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A Guide to Behaviour Management, by Darren

Here's the first of a three parter by Darren, an Australian teacher currently working in the UK through Protocol Education.

Behaviour Management - A Three Part Harmony (Part 1)

I'm not sure about you, but my experiences at university certainly didn't spend sufficient time on the topic of behaviour management... and yet I'm sure most will agree that feeling in control of the classroom environment is paramount to coming home from a days work and still feeling sane.

In my first few weeks of teaching I spent many spare moments at home cramming for those 'behaviour management exams' that every class gives you when you turn up. So here's a few tips that I've found help to keep classes from spiralling out of control:

Before You Even Start:

* Arrive early so you're not feeling stressed otherwise kids pick up on the rushed feel and they feed off that awkward energy. Even if it means for the first 15 mins, you're sitting down in the staffroom sipping a coffee with the care-taker, you'll be taken to your class as early as possible and have maximum time to make sense of the daily plan and make changes that will ensure that it fits your style of teaching.

* Whoever it is that shows you to your classroom is your first resource - ask them if there is a standard procedure for behaviour management. The really good schools have a consistent approach and if you show you're following it properly, the students will be used to it and not push the boundaries as much. Also, find out how the students enter the classroom throughout the day (do they line up, do they just come in, do you need to pick them up from the playground, and do you need to be outside at the end of the day to see them off to their parents?)

* Write up a daily plan on the board (with times) - This gives the students a sense of security and stops the need for them to constantly ask "do we have PE today, etc..." It can be beneficial to write in 'game?' at some stage too (15mins before lunch and/or 15mins before hometime) This can be an extra incentive for the whole class to work together to behave and if they're not, then drop the time back 1min at a time on the whiteboard. This saves you having to keep students in at lunchtime (which wastes precious organisation time for yourself) and/or the end of the day (which pisses off parents). The question mark shows that it is not guaranteed and that they have to deserve it.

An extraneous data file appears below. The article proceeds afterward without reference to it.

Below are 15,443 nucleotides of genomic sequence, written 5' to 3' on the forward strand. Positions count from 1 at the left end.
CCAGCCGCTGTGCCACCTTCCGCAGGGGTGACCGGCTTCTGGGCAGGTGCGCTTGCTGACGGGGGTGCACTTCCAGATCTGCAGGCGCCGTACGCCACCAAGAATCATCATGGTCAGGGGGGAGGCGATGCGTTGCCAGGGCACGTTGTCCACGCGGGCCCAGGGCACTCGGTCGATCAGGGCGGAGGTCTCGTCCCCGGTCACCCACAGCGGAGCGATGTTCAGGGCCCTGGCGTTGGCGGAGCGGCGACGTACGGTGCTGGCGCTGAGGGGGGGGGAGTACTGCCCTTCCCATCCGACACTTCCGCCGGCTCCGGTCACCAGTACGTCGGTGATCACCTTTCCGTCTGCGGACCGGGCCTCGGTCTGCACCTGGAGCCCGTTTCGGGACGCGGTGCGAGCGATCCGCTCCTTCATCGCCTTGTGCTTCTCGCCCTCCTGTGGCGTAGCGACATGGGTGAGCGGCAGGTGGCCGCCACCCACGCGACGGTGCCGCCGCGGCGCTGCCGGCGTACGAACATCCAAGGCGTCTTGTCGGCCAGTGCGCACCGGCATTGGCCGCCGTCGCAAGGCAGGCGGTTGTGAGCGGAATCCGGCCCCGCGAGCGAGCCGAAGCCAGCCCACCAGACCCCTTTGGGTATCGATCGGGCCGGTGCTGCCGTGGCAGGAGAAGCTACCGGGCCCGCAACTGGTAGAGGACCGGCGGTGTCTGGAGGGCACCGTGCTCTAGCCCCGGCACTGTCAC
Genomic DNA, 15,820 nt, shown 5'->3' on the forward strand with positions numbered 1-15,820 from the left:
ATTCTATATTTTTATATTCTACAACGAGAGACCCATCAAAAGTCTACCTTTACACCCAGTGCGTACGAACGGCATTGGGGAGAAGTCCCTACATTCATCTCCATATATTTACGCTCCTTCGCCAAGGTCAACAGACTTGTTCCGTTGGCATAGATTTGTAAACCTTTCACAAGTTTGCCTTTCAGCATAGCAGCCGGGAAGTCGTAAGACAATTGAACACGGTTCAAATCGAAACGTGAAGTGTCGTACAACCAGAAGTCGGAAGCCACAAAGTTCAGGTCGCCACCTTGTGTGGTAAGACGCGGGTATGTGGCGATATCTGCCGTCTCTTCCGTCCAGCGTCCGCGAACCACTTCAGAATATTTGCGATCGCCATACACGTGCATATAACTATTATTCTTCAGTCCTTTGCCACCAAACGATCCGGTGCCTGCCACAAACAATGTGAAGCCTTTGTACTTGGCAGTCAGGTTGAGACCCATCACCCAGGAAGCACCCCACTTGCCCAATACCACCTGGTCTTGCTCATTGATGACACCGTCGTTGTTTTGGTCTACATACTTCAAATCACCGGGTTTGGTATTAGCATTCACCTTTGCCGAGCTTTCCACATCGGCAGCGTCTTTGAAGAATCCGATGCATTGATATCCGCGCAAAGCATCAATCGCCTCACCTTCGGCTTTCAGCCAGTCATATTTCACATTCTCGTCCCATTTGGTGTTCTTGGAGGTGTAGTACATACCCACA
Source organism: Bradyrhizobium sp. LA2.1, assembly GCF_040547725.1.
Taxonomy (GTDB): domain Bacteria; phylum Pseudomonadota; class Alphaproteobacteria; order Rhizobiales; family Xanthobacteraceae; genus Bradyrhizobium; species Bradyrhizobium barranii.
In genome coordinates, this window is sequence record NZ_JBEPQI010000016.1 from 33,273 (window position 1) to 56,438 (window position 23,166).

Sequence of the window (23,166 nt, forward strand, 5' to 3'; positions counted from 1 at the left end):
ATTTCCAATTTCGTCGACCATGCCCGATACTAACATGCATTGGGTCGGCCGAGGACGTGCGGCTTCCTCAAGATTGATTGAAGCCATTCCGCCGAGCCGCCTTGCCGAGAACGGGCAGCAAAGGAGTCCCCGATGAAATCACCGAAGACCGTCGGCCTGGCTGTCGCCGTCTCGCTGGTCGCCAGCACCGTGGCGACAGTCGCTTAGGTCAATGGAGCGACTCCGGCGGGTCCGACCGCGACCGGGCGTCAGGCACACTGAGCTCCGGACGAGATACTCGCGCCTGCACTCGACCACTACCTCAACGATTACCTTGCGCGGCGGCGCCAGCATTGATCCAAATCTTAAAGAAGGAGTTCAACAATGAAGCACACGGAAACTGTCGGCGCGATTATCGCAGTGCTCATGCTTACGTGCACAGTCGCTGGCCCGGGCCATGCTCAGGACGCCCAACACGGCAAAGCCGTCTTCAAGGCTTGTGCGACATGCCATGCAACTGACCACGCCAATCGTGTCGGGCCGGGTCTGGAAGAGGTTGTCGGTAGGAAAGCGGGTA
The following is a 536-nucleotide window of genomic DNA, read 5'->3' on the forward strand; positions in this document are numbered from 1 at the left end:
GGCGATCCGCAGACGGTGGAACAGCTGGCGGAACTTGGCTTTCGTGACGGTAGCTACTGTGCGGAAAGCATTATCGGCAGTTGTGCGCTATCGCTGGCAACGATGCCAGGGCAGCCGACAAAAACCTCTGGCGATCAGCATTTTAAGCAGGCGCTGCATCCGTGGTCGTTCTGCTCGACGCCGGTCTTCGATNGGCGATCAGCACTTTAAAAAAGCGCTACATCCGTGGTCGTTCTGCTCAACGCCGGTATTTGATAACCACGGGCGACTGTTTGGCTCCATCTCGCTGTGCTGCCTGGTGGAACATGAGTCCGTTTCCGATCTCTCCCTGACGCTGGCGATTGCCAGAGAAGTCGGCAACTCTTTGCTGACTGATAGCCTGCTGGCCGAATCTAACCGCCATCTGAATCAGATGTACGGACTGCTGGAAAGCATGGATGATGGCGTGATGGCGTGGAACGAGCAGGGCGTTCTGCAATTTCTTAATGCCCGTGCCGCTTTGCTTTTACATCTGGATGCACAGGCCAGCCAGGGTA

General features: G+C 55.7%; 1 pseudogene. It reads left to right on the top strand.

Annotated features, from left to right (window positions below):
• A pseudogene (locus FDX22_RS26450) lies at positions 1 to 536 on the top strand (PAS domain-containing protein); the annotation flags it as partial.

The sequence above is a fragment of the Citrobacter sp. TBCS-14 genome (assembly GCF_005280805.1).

* Have a great literacy-related game and a great mathematics-related game ready as incentives (I'll post some suggestions on these in another blog). This means that any 'game-time' is still useful and if any other teachers/TA's are in the class, they're less likely to be concerned about you wasting precious learning time with silly games.

* Have spares(This stops "I haven't got...." in its tracks and shows your number 1 priority is for students to work)- Bring: a large, cool-looking pencil case with coloured pencils, grey-lead pencils, sharpeners, rubbers, and a few rulers; and a wad of blank and lined paper (in an envelope file to keep them un-crinkled).

* Have some interesting extension work for maths and literacy (Nothing causes chaos more than bored students who have finished their work early). I often draw up a few 'magic squares' on the board for maths ( or a nine-letter-word puzzle ( for literacy that students can do on some scrap paper. If you have worksheets, make sure they're fun like discovering a code or something... very few students want more work after doing all their work (what sort of reward is that?). For younger years I have colour-by-numbers worksheets for maths and a blank word search template for literacy so that kids can create a topic-related puzzle for their friend ( maybe you have some other great suggestions? Please comment below!

~by Darren, an Australian teacher working in Cambridge through Protocol Education.

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Tags: Teach in England, Teach in the UK, Teach in London, Tips on Behaviour Management, UK Schools, Protocol Education

Category: Teach in the UK

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